Open banking allows users to securely transfer information between financial service providers. This eases consumer switching and incentivizes the development of a range of innovative new financial service products. However, exchanging such sensitive information can require significant regulatory supervision to ensure privacy and data protection. This creates an opportunity for competition authorities to play a key role in ensuring that such regulations maximize competition and innovation while also satisfying these important public policy objectives. This article, which is based on the Competition Bureau’s recent submission to the Canadian Advisory Council on Open Banking, examines current regulatory design issues from the Canadian experience, and proposes measures that will best support a pro-competitive and innovative open banking system.

By Greg Lang1

 

I. INTRODUCTION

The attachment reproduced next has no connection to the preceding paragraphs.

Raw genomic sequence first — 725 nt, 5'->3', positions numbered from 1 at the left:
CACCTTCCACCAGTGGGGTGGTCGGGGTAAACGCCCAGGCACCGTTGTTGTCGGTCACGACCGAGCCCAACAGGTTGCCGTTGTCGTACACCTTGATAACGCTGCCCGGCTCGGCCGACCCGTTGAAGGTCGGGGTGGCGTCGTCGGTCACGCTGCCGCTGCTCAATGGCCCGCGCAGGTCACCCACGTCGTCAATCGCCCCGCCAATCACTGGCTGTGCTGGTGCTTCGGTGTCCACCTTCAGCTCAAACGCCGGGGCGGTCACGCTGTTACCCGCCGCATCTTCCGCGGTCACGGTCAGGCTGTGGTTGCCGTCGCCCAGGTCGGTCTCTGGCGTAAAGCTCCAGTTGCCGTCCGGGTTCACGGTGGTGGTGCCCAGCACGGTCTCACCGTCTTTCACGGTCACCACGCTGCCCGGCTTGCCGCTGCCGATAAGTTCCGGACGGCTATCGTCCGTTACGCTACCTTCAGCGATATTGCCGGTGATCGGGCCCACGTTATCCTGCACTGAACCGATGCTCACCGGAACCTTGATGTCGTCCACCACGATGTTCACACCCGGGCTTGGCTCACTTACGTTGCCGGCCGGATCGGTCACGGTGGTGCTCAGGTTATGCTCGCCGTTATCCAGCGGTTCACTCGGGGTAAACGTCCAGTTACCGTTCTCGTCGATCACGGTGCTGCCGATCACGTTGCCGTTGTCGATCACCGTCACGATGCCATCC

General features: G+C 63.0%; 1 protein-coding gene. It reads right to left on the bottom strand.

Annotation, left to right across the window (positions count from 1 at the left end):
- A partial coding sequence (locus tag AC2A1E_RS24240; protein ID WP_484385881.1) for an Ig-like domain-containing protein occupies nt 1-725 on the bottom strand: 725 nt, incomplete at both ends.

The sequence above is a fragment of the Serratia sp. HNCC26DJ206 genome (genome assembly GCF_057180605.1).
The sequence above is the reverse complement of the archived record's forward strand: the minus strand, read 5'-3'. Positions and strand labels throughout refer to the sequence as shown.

Open banking enables greater competition and innovation.2 By empowering customers to securely share their data between financial institutions, open banking simplifies switching and makes it easier for customers to find and choose the provider or product that best suits their needs. Encouraging switching places greater competitive pressure on incumbents, and supports the business models of new and innovative service providers. Additional financial services competition significantly enhances choice and brings about lower prices, increased convenience, and higher levels of innovation in an indu

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